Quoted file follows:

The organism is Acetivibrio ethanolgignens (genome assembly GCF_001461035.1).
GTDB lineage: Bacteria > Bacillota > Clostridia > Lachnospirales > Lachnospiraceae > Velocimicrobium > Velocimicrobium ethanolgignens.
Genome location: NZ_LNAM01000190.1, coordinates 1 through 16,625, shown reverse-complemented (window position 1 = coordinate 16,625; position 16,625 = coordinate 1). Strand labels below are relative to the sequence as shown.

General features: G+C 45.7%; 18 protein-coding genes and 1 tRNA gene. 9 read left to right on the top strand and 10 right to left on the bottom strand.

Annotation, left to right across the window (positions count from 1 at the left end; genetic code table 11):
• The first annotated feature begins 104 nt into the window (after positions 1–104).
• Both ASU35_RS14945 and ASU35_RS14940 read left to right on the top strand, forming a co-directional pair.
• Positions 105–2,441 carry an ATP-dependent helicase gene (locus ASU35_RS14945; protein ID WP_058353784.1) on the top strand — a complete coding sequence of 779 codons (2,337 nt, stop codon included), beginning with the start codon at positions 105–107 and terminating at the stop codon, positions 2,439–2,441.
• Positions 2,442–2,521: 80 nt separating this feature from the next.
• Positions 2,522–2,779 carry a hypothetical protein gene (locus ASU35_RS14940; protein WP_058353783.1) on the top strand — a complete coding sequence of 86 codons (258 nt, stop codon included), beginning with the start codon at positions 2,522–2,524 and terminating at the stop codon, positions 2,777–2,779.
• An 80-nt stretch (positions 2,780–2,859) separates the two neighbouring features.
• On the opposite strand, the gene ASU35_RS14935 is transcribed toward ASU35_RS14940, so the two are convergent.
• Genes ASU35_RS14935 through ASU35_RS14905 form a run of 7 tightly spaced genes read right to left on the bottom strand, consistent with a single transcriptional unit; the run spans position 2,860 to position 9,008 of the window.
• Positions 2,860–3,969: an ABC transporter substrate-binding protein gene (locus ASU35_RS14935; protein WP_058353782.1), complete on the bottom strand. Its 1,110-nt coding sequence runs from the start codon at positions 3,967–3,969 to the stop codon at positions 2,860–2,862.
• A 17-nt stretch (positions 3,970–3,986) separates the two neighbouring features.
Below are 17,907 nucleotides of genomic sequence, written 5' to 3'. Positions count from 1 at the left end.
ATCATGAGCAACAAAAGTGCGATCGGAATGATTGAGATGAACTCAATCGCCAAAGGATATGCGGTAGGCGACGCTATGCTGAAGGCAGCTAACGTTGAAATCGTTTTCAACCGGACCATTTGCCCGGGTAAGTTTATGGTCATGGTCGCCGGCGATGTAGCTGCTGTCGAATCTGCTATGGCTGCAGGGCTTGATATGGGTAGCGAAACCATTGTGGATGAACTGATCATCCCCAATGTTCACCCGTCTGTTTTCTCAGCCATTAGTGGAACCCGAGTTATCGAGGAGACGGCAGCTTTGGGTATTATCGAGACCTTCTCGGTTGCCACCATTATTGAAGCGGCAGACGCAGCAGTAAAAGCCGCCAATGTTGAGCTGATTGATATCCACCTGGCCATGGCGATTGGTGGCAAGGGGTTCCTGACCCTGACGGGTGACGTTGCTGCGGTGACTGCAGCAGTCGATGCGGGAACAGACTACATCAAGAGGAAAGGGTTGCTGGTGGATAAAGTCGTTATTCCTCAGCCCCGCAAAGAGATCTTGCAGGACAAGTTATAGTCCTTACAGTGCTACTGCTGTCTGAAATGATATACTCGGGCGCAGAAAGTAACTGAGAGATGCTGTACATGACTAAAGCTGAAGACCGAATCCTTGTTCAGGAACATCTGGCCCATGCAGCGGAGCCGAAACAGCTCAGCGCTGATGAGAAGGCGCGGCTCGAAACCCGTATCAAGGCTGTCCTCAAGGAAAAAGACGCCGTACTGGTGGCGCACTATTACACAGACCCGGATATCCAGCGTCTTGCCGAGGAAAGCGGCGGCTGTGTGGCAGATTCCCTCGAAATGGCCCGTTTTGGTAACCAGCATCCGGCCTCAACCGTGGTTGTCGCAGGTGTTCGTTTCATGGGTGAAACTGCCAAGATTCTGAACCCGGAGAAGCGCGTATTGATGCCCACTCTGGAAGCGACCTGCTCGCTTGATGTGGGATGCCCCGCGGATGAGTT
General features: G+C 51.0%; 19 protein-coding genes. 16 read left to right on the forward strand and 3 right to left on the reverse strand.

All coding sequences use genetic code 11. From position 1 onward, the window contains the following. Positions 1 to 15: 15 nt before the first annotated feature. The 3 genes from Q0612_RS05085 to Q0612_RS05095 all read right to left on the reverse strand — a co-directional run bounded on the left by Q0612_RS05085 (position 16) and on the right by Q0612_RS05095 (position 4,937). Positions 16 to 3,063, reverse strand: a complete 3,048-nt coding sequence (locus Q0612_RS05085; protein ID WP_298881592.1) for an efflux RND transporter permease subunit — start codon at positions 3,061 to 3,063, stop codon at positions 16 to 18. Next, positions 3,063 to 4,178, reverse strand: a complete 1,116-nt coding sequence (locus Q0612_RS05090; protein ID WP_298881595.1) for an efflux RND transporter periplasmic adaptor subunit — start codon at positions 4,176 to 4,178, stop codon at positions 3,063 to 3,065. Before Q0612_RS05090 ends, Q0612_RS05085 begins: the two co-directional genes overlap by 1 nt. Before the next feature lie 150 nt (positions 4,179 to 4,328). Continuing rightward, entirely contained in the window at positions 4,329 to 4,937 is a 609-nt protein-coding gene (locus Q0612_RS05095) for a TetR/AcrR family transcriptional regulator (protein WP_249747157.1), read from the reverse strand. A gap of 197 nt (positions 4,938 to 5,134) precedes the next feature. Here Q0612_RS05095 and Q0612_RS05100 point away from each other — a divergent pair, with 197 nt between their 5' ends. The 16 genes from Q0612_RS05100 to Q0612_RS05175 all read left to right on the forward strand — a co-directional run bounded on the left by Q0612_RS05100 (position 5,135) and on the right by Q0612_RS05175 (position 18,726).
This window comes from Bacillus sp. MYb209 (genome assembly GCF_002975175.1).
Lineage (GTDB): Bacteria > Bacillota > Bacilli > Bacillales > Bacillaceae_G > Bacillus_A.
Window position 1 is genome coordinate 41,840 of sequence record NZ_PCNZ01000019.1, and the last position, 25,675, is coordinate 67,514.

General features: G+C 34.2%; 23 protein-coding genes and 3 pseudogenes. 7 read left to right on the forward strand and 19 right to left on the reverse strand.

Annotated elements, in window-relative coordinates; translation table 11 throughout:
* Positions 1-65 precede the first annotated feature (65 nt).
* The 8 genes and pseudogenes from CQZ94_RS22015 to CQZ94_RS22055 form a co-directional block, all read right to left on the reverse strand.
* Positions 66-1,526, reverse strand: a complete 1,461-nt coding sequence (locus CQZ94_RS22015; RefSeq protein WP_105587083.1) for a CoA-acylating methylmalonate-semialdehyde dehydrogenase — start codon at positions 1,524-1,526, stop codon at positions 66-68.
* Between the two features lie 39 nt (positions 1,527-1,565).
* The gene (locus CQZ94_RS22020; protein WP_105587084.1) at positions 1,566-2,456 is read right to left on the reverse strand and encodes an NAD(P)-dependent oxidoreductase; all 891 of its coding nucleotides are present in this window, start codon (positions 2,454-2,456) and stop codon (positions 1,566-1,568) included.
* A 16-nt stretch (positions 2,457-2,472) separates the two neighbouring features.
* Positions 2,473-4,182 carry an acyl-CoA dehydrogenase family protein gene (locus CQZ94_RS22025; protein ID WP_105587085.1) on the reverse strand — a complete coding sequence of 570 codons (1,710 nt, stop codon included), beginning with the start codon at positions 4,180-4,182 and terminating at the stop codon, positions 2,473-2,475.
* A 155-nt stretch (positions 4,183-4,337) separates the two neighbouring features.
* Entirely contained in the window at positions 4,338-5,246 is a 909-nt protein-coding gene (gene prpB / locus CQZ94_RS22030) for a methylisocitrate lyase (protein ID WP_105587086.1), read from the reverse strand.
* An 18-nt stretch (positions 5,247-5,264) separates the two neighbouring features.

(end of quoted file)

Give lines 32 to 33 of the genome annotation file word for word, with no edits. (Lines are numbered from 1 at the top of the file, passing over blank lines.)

* A 155-nt stretch (positions 4,183-4,337) separates the two neighbouring features.
* Entirely contained in the window at positions 4,338-5,246 is a 909-nt protein-coding gene (gene prpB / locus CQZ94_RS22030) for a methylisocitrate lyase (protein ID WP_105587086.1), read from the reverse strand.